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SQL injection, Kernel 4.7, Wire, Dependency Injection, Inversion of Control, Double Ratchet Algorithm

posted Jul 31, 2016, 9:44 AM by Sami Lehtinen   [ updated Jul 31, 2016, 9:48 AM ]
  • Some developers are so afraid of SQL injection, that they do interesting solutions. I tried to search for 'selection' but the search always turns out only for 'ion'. Also if looking dor deletion or insertion search also turns out only for 'ion'. So they're stripping the SQL commands from user input which they're so afraid of. Interesting way to deal with the issue. But doing that basically introduced usability issues which can be counted as bug. High five for your security team. This also reminds me from services which strip all ' from strings, just to be sure. They're not stripping drop or or create table commands, interesting logic there. Probably the user account doesn't have rights to drop or create tables, because those aren't being filtered.
  • Briar - Is just something what I've envisioned and blogged about. Secure mesh networking for short range and / long range over the secure network (Tor) communications.
  • Linux kernel 4.7 released - Release notes - Foo over UDP IPv6 made me laugh. It's one quite simple way to deal with things. Anything over anything can be always done, if there's any way to transmit data. - ARM64 NUMA support is nice. - Wow, there was just so much awesome stuff, that those are just two things that popped up and got my attention while checking the release notes. But most importantly Briar also hides meta data and communication patterns. At least to some degree, low latency always reveals some comm timing patterns, when collected statistically over time. That's also where Tor traffic confirmation & correlation attacks are, if there's global advisory which can monitor all traffic patterns, not data.
  • After some testing, decided that wire.com is way too buggy. There are horrible fails which totally ruin user experience and user has to work hard to get around those fails. Yet the issues didn't seem too big, so I wonder why they haven't bothered to fix those. Most of issues were really basic fails, which just gives you impression of ad hock experimental code, which hasn't been actually designed to be used by normal users, but alpha testers who are able to figure out how to do things so that those work, instead of just expecting it to guide you so that everything works. - It's like they haven't used 5 minutes to test it. So fundamental, clear and obvious many of those flaws are. - Of course it's one way to work. We know it's broken, and we don't care. If you choose to use it, just do. If you whine, don't use it. There are plenty of other chat apps out there.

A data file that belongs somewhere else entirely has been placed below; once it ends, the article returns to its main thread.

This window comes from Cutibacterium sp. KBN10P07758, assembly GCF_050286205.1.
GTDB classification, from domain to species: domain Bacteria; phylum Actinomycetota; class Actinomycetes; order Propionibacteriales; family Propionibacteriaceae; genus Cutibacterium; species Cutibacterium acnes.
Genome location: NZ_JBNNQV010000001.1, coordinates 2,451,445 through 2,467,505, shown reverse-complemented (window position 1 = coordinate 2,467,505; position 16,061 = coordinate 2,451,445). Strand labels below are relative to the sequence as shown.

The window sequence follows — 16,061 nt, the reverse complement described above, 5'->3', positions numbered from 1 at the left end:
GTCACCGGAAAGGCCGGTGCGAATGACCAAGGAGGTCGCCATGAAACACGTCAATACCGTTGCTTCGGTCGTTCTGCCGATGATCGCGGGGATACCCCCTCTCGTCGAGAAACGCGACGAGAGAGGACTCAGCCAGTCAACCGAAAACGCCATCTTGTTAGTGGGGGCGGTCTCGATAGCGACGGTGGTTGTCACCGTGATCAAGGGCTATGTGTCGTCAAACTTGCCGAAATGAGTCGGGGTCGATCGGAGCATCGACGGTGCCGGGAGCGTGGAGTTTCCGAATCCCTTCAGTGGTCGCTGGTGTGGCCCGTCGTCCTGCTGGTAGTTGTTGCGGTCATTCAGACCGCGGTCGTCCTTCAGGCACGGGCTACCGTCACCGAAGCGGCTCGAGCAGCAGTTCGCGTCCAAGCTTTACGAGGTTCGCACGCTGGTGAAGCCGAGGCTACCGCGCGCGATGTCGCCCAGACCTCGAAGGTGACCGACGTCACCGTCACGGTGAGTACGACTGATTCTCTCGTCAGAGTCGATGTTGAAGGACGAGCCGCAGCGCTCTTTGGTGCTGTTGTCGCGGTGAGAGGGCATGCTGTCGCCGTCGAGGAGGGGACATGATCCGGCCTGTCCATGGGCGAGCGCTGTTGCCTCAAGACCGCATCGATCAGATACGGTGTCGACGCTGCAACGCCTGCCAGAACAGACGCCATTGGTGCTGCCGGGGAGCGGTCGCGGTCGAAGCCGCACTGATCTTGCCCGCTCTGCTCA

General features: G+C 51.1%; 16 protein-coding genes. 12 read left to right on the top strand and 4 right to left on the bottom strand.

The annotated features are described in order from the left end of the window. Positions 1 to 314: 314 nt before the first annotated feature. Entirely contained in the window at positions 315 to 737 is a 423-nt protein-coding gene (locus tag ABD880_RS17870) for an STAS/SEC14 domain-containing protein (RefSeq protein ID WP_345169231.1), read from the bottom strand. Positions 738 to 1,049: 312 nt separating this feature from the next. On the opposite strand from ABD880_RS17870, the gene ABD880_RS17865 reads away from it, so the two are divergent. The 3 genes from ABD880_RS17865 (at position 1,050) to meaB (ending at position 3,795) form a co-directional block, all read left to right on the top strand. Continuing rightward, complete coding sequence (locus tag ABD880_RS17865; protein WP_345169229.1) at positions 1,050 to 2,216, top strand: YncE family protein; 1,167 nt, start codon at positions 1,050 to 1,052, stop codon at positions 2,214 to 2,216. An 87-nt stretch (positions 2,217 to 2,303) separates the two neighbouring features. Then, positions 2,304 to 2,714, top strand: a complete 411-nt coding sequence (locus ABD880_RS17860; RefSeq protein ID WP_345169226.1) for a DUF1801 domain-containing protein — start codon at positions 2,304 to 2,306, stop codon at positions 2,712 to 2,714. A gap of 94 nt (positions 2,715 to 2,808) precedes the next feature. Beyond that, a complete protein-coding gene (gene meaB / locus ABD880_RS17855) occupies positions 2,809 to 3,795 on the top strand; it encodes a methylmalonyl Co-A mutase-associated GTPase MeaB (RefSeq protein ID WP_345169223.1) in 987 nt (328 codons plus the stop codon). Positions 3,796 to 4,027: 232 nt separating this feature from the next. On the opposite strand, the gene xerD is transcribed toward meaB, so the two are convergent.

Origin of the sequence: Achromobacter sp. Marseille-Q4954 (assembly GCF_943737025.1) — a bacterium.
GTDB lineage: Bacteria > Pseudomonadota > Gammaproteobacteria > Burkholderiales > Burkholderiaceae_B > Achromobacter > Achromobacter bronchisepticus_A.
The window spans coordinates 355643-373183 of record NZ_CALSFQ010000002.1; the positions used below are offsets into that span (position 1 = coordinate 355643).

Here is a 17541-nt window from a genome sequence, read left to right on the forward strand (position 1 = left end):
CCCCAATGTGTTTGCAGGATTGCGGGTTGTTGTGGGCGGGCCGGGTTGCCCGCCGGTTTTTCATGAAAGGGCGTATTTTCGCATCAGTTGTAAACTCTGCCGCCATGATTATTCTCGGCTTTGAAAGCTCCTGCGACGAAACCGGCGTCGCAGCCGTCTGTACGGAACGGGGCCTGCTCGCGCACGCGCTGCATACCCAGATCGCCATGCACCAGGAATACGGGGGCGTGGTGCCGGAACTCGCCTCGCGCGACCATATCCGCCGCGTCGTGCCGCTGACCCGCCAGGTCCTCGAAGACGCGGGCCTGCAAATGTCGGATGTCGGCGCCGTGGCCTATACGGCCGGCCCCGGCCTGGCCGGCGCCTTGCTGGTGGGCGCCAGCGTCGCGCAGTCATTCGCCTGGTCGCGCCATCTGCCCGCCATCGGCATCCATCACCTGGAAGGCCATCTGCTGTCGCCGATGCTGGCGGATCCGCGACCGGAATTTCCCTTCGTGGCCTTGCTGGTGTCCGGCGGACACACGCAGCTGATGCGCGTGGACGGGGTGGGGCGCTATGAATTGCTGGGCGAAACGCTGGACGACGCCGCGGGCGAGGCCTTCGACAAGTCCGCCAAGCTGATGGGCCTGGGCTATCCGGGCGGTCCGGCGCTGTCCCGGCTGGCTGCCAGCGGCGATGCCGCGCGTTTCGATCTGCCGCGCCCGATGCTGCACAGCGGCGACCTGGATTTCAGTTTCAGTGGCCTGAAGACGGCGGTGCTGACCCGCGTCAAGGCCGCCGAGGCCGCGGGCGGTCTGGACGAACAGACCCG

• Read bit more about Dependency Injection. It's so obvious that actually the first Java program I wrote for production used it. That's back in 1997. I just didn't use any hype stuff for it but standard Java. The program was written from the very beginning to support 'customer specific plugins' which would extend a few base classes. Which naturally leads to Inversion of Control in this case. Also the service which contained customer specific code module was then injected in the main program client which to do the customer specific tasks.
  • Reminded my self about Double Ratchet Algorithm aka known as Axolotl. Most important stuff quoted from Wikipedia: "The protocol provides confidentiality, integrity, authentication, participant consistency, destination validation, forward secrecy, backward secrecy (aka future secrecy), causality preservation, message unlinkability, message repudiation, participation repudiation, and asynchronicity. It does not provide anonymity preservation, and requires servers for the relaying of messages and storing of public key material." - The constant DH operations are also the reason why it's so slow. Telegram does that kind of key renewal only weekly or between every 100 chat messages. Yet Telegram doesn't support secret chat session initialization unless the other party is also online to provide required keys.
  • Finished my summer reading Data and Goliath by Bruce Schneier. Nothing new. But a good summary. Everyone is being watched, monitored, recorded and logged. As well as even if data is 'deleted' there's no guarantee of it ever going away.